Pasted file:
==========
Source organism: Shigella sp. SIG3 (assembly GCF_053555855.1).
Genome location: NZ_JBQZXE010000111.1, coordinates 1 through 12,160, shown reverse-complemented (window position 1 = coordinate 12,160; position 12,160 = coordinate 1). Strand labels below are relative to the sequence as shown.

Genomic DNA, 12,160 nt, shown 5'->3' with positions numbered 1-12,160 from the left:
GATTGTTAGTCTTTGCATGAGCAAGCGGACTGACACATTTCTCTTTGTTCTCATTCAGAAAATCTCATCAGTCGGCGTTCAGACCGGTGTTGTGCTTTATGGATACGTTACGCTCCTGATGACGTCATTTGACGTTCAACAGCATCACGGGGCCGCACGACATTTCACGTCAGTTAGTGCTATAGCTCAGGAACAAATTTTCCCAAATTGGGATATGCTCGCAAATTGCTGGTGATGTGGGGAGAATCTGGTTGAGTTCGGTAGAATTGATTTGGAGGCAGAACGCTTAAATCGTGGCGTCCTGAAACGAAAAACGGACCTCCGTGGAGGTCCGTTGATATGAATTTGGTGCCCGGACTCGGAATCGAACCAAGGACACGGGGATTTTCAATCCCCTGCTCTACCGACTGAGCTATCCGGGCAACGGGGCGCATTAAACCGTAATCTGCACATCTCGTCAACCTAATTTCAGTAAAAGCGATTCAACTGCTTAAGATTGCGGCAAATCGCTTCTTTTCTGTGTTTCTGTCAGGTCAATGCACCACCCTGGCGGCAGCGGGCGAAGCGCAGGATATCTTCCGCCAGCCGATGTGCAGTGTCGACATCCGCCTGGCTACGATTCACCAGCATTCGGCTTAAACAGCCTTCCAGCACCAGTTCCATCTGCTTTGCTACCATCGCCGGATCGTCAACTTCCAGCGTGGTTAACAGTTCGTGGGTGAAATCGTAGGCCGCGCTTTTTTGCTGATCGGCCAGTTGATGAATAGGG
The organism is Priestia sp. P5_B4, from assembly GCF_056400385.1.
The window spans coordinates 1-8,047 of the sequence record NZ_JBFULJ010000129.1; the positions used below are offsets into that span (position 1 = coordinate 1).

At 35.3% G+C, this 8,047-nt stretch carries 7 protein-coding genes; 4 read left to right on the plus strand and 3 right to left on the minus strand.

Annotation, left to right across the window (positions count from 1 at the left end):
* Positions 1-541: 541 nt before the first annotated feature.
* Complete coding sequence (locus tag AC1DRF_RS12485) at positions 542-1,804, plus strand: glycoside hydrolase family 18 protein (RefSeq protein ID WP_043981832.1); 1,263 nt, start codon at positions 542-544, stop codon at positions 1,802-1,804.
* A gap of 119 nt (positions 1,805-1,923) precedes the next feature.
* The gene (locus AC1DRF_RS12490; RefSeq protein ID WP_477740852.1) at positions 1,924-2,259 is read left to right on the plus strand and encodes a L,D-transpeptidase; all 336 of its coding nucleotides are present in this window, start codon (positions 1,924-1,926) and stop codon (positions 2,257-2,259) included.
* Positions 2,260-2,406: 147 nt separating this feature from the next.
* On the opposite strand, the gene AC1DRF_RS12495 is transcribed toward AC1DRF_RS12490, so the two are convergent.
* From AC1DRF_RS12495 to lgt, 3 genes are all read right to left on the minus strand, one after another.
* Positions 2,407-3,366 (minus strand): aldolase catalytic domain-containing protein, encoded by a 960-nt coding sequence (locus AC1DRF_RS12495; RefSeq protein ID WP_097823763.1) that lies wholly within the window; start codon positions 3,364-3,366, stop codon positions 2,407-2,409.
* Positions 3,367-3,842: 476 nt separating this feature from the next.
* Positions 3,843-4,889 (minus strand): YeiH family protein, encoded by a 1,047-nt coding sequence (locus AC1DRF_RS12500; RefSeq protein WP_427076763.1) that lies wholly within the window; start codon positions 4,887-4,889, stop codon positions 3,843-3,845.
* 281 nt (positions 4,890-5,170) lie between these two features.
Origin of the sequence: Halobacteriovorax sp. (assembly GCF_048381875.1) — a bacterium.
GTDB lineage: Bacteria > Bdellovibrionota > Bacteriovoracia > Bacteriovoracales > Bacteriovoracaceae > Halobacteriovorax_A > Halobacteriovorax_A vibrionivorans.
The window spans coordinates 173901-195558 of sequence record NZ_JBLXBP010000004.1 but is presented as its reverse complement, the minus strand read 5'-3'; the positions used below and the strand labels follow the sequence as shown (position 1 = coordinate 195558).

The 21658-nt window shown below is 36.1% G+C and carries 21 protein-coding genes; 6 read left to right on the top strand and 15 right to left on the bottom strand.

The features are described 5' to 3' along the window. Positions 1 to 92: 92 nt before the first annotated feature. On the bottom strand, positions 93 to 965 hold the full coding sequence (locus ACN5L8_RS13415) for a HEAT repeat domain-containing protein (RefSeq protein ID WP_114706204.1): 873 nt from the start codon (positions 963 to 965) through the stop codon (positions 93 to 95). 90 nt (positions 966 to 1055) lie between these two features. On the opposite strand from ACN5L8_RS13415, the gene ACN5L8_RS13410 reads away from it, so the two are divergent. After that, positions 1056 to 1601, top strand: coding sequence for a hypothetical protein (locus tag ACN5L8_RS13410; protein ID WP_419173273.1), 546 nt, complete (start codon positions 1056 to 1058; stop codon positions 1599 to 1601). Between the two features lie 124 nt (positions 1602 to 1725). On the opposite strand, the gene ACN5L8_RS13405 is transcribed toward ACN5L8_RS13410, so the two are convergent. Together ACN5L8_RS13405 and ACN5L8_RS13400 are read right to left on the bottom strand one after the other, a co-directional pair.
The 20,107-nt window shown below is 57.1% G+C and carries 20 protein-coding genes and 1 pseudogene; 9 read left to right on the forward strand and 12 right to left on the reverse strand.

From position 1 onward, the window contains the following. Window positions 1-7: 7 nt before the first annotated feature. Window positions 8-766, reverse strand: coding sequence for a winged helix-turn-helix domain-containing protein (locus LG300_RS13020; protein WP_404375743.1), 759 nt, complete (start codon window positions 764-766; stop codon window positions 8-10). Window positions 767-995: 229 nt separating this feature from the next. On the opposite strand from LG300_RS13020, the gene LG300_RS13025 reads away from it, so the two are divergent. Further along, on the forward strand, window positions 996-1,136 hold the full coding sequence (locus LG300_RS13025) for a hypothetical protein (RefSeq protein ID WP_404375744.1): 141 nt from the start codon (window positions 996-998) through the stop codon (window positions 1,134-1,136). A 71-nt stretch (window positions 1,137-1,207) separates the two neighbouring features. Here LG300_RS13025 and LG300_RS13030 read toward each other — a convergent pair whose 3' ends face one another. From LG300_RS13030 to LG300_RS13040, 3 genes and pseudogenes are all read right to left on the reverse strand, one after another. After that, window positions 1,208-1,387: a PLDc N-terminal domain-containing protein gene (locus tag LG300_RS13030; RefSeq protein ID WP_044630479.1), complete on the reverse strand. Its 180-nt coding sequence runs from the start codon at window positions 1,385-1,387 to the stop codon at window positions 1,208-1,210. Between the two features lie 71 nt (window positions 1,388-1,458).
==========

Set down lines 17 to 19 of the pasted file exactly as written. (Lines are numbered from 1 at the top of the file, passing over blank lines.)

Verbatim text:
* Positions 3,367-3,842: 476 nt separating this feature from the next.
* Positions 3,843-4,889 (minus strand): YeiH family protein, encoded by a 1,047-nt coding sequence (locus AC1DRF_RS12500; RefSeq protein WP_427076763.1) that lies wholly within the window; start codon positions 4,887-4,889, stop codon positions 3,843-3,845.
* 281 nt (positions 4,890-5,170) lie between these two features.